Photojournalism with focus on social issues

Satoru Niwa has worked as a photojournalist before as well as alongside his master's degree in Visual and Media Anthropology. With his work, he wants to draw attention to urgent social issues. In his thesis, for example, he investigated socio-spatial exclusion and homelessness in his hometown Tokyo. What he gained from his studies and what he plans to do after his master's degree, he told us here.

Satoru Niwa: Photojournalist and recent graduate of the M.A. Visual and Media Anthropology.

Satoru Niwa: Photojournalist and recent graduate of the M.A. Visual and Media Anthropology.

You have just submitted your master's thesis. Congratulations! Tell us more about your topic!

Thank you so much. My topic is socio-spatial exclusion and homelessness in Tokyo. Through collaborative map-making, my thesis explores how social exclusion is embodied in urban space in the context of the Tokyo Olympics and how it affects the lives and culture of the homeless. The thesis also tries to foreground the personal identities and political constituent of those stigmatized as homeless by describing their ethnographies.

You are also working as a photographer. When did you start taking photos? And what inspires you the most?

To be precise, I am a photojournalist. I have been reporting on social issues through photography since 2010. The great thing about this job is that you get to meet a lot of people in the field that you wouldn't meet in your daily life. Many of the people I met in the field were in difficult situations, but I learned a lot from their attitude of trying to stay strong. I can say that these experiences are an asset in my life.

Why did you decide to study “M.A. Visual and Media Anthropology”?

When I worked with a world-renowned American photojournalist in 2014, I was disappointed in his unethical work practices and approach, which seemed to represent the contradictions of photojournalism and the media: excessive demand for visual aesthetics and preoccupation with commercialism. Since then, I have been exploring alternative ways of visualizing social issues differently from a photojournalistic form. During this process, I just happened to find the VMA program and decided to join it.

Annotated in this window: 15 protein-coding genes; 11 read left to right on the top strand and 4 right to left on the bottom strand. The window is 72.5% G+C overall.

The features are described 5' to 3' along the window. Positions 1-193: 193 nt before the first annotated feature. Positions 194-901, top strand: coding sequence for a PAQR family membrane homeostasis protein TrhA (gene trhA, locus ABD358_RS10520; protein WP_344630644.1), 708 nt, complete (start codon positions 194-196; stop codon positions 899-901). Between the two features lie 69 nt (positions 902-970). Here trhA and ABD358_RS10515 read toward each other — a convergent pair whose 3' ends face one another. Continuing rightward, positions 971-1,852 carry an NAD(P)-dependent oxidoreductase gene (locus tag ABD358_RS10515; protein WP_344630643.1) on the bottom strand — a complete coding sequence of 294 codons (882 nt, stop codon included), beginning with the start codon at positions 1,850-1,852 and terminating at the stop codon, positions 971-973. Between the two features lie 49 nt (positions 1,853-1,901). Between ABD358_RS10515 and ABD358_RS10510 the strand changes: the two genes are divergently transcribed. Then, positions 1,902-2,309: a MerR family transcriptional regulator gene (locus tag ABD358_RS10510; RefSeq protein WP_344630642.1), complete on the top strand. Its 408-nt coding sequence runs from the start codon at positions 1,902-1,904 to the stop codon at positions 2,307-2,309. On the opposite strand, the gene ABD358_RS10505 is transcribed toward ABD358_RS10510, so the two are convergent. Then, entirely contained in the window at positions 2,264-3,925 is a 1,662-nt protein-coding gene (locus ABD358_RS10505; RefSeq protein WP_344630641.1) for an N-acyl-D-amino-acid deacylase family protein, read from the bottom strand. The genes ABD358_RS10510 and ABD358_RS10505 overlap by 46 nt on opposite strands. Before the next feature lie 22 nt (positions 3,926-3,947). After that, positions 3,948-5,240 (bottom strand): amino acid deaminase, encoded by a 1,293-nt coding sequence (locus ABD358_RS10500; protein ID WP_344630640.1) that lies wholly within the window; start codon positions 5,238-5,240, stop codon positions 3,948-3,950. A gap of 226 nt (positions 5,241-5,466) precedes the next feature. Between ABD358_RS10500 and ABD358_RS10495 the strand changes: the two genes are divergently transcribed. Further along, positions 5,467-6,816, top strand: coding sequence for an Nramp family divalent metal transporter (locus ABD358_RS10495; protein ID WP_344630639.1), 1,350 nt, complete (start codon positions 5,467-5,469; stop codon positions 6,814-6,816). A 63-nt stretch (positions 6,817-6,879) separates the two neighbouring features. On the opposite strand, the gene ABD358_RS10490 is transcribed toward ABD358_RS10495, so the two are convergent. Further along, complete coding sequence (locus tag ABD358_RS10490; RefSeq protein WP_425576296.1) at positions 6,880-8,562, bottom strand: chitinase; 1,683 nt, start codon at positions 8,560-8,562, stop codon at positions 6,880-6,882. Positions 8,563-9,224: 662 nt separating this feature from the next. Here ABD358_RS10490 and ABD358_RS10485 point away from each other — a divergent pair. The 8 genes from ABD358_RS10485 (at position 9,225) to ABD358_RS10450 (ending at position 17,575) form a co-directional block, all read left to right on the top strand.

In your opinion, from which experiences/courses/projects during your studies will you benefit the most in your future career?

What I learned in Digital Anthropology class about how to conduct research online and show research outcomes visually will be an essential skill set for anthropologists in the Covid-19 era, and in that sense, I think the class was very meaningful.

What do you like the most about your studies/the study program in general?

Although we only had one In-House Workshop due to the pandemic, the two weeks were very fulfilling. Tackling the challenge of making a short film in a small group, I learned about the difficulties, but more importantly, the excitement and possibilities, of people from different cultures and backgrounds working together to create a product.

What’s your advice for (prospective) students who are thinking about studying Visual and Media Anthropology at HMKW? 

If you want to learn how to apply anthropological knowledge and methods to art-making or social practices, this program would be the right place. Have fun!

What are your plans for the future?

I will start my studies in a Ph.D. program in anthropology at Kyoto University this April. I think more specialized and in-depth academic knowledge will make my work more convincing. I would like to develop further what I learned in the VMA program, and continue my research and art-making.

Thanks for sharing your experiences with us. We wish you all the best for your PhD and future projects.